Chris Strachwitz Blues Column

In 1962 Chris Strachwitz was writing a blues column for Jazz Report magazine. Here is part three of three articles about his travels in the south, this one about Louisiana.




Key to the Highway

Goin’ To Louisiana

By Chris Strachwitz

It’s raining again in Houston as I’m leaving on highway 90 goin’ east. Across the Trinity River the land is flat farm land with cattle grazing. More farm land, lush green pastures, some bayous every now and then until you hit the Neches River and Beaumont, Texas. Western music is strong in this region. The latest Nashville hits are on radio, Bob Wills and other Texas western-swing bands have always drawn good crowds in Beaumont. When you get to the Sabine River you know you’re in Louisiana. The swamps are all around you, trees with moss clinging to them, old rotting trees in the water. No farm land but trees, swamps, and more trees. Evil looking smoke rises from the stacks at the sulphur plant at Sulphur, La., and then Lake Charles. You see the city from the big bridge which rises high over the north end of Lake Charles. This is pretty country and the names make you think of the cajun artists who have put them on records. Heard of the Hackberry Ramblers? Well, Hackberry is just south of Lake Charles. A quick check around town for some local labels, the record shops had quite a few regional 45s and 78s but my low budget allowed only a few at the retail price. Later I found some more at a juke box supplier. I tried to call the local “Goldband” label but the phone was disconnected. I guess Louisiana music isn’t selling too well, but maybe some day I’ll dig up the details on this fas­cinating label which has been one of the few to produce a steady stream of cajun music. Allons A Lafayette, as the song goes, and off to Lafayette. On the way is Crowley, a town which no tourist will ever mark on his map but which happens to be one of the most important centers for country music in that part of the South It’s the home of J.D. miller, a”Record Man” of considerable fame, not only around Louisiana and Texas, but around the world. He has the dubious fame of having written one of the hits in western music: “It Wasn’t God Who Made Honky Tonk Angels”. He is of great interest to the blues fans because under his direction artists such as Lightning Slim, Lazy Lester, Lonesome Sundown, Clifton Chennier, and many others have found their way to the recording studios and onto records. Crowley is a small town, maybe 10,000 inhabitants, but it’s the county seat of Acadia Parish, and it’s right in the center of Southern Louisiana. Joe Falcon of Columbia cajun series fame (now retired from music) lives not far from there: Lafayette, Opelousas, and Lake Charles are all within a few hours driving. Lightning Slim and Lazy Lester (Lester Johnson) come over from Baton Rouge to make a session.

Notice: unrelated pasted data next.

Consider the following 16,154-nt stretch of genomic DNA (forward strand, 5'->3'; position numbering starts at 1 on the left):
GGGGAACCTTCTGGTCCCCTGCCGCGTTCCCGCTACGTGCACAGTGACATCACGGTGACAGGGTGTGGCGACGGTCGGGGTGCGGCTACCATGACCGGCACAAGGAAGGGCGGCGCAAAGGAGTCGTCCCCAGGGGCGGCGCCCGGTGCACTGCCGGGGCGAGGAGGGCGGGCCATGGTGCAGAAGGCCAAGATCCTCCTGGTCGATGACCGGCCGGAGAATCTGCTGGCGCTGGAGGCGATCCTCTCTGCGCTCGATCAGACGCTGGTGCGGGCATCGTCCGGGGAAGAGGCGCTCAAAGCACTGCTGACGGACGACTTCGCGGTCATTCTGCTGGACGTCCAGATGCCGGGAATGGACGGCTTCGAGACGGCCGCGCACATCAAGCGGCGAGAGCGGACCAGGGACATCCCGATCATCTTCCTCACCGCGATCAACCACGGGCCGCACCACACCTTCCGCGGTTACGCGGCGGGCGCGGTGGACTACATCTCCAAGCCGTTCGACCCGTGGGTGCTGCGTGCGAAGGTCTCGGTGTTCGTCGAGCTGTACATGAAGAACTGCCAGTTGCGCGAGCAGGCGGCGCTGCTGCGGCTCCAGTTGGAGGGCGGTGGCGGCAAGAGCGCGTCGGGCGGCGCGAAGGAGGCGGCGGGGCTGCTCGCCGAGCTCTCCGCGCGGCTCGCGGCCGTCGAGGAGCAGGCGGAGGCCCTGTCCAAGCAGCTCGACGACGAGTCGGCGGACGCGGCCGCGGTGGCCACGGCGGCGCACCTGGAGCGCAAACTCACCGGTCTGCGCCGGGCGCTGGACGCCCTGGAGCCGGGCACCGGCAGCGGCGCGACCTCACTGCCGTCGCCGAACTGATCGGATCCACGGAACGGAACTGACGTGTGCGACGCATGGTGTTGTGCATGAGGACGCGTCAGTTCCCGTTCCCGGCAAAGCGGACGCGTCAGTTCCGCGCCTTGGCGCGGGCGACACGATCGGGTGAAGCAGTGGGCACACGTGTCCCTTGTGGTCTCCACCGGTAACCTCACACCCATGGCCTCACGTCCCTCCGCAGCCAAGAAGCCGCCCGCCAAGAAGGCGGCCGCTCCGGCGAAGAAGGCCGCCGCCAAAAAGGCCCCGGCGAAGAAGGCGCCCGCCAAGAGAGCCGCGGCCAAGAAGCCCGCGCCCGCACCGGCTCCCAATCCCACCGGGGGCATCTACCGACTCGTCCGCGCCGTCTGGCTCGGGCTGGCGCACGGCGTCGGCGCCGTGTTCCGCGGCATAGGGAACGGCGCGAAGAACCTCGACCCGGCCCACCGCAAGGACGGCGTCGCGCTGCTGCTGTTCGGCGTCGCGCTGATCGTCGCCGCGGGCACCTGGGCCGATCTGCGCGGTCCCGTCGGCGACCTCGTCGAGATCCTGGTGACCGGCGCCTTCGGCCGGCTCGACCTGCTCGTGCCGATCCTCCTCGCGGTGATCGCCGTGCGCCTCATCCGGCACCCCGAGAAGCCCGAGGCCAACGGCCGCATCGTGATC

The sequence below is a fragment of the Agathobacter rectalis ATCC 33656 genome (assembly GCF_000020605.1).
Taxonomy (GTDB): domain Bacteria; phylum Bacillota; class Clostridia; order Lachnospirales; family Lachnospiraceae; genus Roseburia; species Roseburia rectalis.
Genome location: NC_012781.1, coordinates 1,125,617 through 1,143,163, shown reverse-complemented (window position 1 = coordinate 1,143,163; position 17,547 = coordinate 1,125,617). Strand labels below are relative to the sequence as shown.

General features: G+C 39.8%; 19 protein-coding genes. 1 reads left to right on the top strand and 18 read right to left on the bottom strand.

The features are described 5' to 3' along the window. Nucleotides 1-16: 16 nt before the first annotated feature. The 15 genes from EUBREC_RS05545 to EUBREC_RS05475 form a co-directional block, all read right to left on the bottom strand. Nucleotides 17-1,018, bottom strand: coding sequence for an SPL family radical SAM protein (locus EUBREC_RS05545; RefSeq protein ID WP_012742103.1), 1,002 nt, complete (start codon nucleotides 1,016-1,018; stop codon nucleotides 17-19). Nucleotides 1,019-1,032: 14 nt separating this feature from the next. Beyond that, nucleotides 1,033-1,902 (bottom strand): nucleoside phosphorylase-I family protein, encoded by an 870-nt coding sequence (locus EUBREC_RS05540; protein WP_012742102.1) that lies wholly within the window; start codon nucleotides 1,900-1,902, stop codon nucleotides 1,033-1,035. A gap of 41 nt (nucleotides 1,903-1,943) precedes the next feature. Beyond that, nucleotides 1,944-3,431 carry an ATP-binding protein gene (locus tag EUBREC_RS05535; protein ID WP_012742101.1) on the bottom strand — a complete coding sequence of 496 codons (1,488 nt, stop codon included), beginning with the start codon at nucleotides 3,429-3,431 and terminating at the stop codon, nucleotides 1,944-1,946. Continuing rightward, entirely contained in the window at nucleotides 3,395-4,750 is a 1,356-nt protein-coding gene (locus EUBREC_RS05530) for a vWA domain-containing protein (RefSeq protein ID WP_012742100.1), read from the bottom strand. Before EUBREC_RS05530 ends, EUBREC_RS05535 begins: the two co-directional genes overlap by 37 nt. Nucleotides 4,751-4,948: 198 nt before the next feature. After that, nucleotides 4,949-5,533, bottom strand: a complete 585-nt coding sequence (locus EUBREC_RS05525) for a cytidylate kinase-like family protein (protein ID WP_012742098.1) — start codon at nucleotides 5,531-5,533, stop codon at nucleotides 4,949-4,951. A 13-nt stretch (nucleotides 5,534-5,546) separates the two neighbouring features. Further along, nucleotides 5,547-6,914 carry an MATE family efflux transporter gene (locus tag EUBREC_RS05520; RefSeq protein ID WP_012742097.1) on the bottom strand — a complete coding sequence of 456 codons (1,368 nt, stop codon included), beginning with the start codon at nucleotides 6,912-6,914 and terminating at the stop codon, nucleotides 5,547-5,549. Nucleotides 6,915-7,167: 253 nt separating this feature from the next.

But perhaps I’m overemphasizing the music because it isn’t easy to find. In the small towns there are no bars which hire live bands as is the case in Houston. There are dances on weekends but only God knows where, they are relatively private affairs sponsored by a church, a social club, or some other organization. In Lafayette it’s better for the stranger who comes and wants to hear the cajun music. I stopped to have my gas tank filled and asked the attendant if he knew of a place in town where I could hear french music and although a bit surprised he was proud to tell me that he plays the accordion himself and that there are about three clubs where I could find some music. Unfortunately all the french bands play on week-ends only (it was a Tuesday I believe) and so for that day I stopped by the local Rock and Roll bar where a band of youngsters were frantically trying to copy the sound of Fats Domino, but it certainly was not cajun music. Talking to some of the local residents at the club (many of them about my age) I soon found that many of them still speak a cajun dialect although French was not taught in school. Only recently have the white schools again started to teach the language on which their dialect is based.